Photo by Tom Ross
Steamboat ski patroller Deb Holloway, right, helps Marie Starling try on an official Ski Patrol logo hat Monday. The Steamboat Ski Area recently opened Beacon Basin, a training area for users of avalanche transceivers at the top of the Pony Express chairlift. The Ski Patrol is raising funds for its backcountry safety programs.
Wednesday, February 18, 2009
Current slide conditions
Pending an overnight forecast for snowfall Tuesday into today, the Colorado Avalanche Information Center rates the avalanche danger in the mountains surrounding Steamboat as moderate increasing to considerable on wind-loaded slopes near or above tree line on north- to southeast-facing slopes.
A trip to Beacon Basin could someday save your bacon.
Beacon Basin is a new feature at the Steamboat Ski Area that allows skiers and riders headed for the backcountry to brush up on emergency skills that could save a companion's life. It's a place where skiers and snowboarders can practice using their avalanche transceivers, or beacons.
Steamboat Professional Ski Patrol is tasked with enhancing the safety of skiers and riders within the ski area boundary. Now, individual patrol members, with the ski area's blessing, have taken it upon themselves to raise backcountry safety awareness.
Ski Patrol Supervisor Duncan Draper said Monday was the first day of operation at Beacon Basin, located just outside the ski patrol yurt at the top of Pony Express Chairlift.
"Our patrol felt very, very strongly about this, and we went ahead and equipped Beacon Basin with a permanent avalanche transceiver course," Draper said.
Four avalanche transceivers have been buried in the snow and hardwired to a power source inside the yurt. The course is designed to someday accommodate as many as eight transceivers.
The course will be active every day from about 10 a.m. to 3 p.m., so backcountry skiers who have their own transceivers can practice on their way to the access points.
"The more you play with a beacon, the better you get at it," Ski Patrol Director John Kohnke said. "If people aren't sure how to use their beacons, they should feel free to stop a patroller and ask about it."
Avalanche transceivers allow members of a backcountry party to home in quickly on a friend who has been buried by an avalanche. Every member of the backcountry party sets out with their transceiver on the transmit setting. In the event that a member of the party is buried in an avalanche, everyone else switches their personal transceiver from transmit to receive. A digital display on the device, which typically is worn around the neck, guides the rescuers to the victim.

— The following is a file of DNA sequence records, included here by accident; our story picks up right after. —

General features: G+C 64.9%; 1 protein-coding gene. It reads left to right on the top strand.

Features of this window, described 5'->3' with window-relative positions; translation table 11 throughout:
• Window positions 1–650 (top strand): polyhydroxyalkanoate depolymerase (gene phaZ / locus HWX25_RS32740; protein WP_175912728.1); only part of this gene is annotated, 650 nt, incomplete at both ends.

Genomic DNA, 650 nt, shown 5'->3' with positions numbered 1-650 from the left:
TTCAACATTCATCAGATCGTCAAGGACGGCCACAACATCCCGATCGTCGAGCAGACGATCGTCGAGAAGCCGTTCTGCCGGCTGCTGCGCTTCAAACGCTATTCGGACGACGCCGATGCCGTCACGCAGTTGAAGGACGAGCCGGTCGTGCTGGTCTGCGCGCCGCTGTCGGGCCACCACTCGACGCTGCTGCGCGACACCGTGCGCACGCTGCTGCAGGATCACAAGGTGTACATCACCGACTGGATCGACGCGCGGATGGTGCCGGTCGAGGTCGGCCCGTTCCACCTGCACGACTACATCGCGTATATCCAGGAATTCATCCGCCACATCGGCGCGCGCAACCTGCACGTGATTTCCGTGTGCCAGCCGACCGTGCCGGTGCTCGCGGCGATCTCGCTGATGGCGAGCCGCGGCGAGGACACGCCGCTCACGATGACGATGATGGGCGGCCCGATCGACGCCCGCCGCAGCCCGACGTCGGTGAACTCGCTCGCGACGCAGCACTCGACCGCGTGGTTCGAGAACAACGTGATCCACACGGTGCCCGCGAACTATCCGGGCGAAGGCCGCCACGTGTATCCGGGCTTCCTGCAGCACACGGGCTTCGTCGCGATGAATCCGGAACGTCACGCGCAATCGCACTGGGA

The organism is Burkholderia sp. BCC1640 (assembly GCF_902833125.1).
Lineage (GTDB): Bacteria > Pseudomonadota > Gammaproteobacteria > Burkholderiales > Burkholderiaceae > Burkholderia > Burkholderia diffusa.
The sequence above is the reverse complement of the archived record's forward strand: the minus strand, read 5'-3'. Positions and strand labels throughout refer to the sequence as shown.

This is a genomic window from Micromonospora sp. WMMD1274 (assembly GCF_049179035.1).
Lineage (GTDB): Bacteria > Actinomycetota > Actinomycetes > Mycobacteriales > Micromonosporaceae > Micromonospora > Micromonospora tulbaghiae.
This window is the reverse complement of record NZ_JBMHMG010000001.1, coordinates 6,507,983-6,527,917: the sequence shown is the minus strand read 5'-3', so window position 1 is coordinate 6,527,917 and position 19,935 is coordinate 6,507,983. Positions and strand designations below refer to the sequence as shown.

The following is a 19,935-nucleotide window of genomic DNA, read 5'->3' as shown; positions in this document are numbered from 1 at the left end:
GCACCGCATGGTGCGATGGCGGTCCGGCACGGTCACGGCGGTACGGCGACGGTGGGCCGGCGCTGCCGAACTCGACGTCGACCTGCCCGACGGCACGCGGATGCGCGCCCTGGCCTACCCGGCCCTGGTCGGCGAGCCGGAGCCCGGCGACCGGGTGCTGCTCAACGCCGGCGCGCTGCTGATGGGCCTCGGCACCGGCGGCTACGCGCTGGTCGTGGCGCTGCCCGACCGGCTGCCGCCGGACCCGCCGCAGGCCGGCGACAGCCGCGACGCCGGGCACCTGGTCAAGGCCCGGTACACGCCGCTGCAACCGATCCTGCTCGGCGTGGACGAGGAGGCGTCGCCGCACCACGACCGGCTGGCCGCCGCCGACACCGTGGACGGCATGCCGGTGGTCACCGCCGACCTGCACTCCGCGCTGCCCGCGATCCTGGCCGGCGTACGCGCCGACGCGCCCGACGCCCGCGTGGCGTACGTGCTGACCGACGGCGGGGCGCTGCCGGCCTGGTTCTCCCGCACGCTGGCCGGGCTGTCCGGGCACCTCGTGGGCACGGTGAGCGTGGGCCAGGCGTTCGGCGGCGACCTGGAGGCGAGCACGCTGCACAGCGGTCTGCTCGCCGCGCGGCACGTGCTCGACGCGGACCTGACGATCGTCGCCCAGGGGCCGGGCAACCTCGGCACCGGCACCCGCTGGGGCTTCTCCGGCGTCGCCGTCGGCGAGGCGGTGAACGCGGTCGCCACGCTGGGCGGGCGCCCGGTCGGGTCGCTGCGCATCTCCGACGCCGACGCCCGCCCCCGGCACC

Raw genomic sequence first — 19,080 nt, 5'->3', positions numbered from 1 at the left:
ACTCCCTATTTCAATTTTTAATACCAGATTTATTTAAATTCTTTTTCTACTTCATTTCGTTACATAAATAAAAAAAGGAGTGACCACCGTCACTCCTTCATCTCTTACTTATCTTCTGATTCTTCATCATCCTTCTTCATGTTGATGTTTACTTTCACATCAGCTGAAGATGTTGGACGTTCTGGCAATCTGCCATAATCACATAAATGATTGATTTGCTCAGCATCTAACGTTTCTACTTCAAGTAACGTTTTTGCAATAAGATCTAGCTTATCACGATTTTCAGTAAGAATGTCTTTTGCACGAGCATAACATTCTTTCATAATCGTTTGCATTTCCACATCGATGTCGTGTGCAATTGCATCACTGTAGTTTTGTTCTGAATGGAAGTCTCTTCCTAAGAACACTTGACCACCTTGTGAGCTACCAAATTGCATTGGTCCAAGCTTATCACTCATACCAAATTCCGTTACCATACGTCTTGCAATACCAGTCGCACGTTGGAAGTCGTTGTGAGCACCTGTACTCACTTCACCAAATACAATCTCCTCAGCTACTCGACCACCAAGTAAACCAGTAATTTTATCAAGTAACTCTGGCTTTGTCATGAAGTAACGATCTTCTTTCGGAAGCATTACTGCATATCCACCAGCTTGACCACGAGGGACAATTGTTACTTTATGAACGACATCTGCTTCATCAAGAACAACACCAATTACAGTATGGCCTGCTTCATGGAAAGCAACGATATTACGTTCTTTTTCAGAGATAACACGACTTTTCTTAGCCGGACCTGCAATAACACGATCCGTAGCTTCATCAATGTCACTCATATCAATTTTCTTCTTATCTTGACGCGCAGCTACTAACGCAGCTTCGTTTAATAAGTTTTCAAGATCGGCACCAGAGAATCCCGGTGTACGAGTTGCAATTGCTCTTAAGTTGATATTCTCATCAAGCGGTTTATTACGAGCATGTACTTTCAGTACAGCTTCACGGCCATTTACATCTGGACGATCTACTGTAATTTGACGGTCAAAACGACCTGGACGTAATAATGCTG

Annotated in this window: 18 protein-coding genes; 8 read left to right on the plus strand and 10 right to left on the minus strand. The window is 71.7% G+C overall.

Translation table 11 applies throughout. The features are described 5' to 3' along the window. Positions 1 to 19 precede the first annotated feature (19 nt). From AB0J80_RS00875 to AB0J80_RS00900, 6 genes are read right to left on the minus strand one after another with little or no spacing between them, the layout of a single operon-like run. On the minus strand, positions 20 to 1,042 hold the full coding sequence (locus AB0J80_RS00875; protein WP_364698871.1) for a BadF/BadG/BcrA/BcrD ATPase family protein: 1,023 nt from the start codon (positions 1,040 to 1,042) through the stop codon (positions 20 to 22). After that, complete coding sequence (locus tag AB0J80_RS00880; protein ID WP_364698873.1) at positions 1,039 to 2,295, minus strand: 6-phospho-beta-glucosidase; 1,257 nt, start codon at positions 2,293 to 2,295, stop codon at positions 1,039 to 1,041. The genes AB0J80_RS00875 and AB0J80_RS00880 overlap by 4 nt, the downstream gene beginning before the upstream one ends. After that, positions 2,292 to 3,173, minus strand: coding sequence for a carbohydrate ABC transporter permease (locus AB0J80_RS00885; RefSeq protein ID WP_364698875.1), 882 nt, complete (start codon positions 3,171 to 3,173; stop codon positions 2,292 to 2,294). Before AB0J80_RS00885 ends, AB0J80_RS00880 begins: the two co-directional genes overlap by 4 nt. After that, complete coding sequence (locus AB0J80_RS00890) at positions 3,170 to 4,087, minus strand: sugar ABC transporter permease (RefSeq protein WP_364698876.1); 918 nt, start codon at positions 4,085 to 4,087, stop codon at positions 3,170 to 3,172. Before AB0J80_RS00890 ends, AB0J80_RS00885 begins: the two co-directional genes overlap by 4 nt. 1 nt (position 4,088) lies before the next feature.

Kohnke said ski patrollers get a chance to show off their skills annually during a timed avalanche beacon event at the statewide patrollers convention.
The skiing public can try the same thing at Beacon Basin. Draper cautions the public not to attempt to dig up the hard-wired transceivers. He has buried softball bases above every transceiver so that participants can complete their search by probing for the base. An avalanche probe is kept in the yurt for use while practicing.
Kohnke said his patrollers want to do more.
"Ski Patrol is interested in self-funding a community avalanche education effort," he said. Toward that end, patrollers are selling official Steamboat Professional Ski Patrol logo wear outside the gondola building on weekends this winter.
Draper said he's particularly interested in seeing Steamboat's adventurous young people come to Beacon Basin to learn the basics of backcountry safety.
"Every time you head into the backcountry, you should be carrying an avalanche beacon, shovel, probe, water, food, a cell phone and extra layers of clothing," Draper said. "If you're not properly equipped, you're opening yourself up to some really bad experiences."
The last avalanche death in the backcountry surrounding Steamboat Springs occurred in January 2005.
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